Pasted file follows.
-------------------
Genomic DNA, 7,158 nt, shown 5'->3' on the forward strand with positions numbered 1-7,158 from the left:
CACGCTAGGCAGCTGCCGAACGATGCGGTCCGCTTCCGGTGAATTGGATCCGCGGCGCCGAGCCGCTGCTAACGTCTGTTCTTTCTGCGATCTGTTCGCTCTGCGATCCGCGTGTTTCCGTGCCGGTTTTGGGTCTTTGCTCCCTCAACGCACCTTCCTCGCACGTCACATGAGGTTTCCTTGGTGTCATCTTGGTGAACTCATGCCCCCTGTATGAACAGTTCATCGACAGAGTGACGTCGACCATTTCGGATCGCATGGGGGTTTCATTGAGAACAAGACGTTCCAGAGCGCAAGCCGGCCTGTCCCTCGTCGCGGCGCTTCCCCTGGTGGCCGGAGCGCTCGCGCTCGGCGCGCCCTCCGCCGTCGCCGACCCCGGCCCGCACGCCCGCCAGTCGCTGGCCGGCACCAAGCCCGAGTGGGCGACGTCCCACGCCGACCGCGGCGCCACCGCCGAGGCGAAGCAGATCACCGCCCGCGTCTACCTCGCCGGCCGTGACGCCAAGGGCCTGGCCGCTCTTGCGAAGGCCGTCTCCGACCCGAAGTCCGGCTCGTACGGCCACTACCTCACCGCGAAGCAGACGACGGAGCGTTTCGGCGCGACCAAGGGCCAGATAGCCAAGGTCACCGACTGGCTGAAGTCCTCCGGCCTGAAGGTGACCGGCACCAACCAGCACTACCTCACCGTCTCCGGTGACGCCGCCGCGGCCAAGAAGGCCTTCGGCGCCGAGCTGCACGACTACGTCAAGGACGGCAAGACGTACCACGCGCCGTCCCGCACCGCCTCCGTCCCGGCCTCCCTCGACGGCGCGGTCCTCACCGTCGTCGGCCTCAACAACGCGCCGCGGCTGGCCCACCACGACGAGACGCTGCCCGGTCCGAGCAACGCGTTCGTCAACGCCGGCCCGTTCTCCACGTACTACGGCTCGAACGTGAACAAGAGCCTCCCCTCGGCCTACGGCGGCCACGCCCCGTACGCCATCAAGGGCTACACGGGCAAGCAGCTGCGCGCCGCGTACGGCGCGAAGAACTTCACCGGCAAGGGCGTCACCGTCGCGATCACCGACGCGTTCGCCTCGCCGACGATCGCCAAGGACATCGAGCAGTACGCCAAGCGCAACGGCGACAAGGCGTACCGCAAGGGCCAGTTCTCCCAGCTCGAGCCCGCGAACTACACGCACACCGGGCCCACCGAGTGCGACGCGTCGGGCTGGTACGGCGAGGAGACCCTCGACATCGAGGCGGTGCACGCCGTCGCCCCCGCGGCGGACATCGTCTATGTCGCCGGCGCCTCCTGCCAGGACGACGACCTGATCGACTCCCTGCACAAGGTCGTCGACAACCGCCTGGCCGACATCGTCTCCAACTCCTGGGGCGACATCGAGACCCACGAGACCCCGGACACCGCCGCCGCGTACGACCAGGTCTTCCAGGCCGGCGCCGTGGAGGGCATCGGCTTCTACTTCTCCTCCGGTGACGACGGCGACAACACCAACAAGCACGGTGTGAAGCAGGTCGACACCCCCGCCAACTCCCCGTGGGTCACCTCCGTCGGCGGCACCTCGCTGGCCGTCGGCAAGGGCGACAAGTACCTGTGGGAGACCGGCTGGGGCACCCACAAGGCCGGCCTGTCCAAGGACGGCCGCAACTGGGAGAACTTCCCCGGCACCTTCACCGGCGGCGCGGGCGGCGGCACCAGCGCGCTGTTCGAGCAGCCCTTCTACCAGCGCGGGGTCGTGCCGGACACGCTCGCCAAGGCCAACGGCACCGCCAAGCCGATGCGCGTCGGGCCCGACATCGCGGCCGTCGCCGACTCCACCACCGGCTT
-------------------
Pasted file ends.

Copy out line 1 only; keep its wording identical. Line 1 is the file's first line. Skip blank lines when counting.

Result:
Genomic DNA, 7,158 nt, shown 5'->3' on the forward strand with positions numbered 1-7,158 from the left: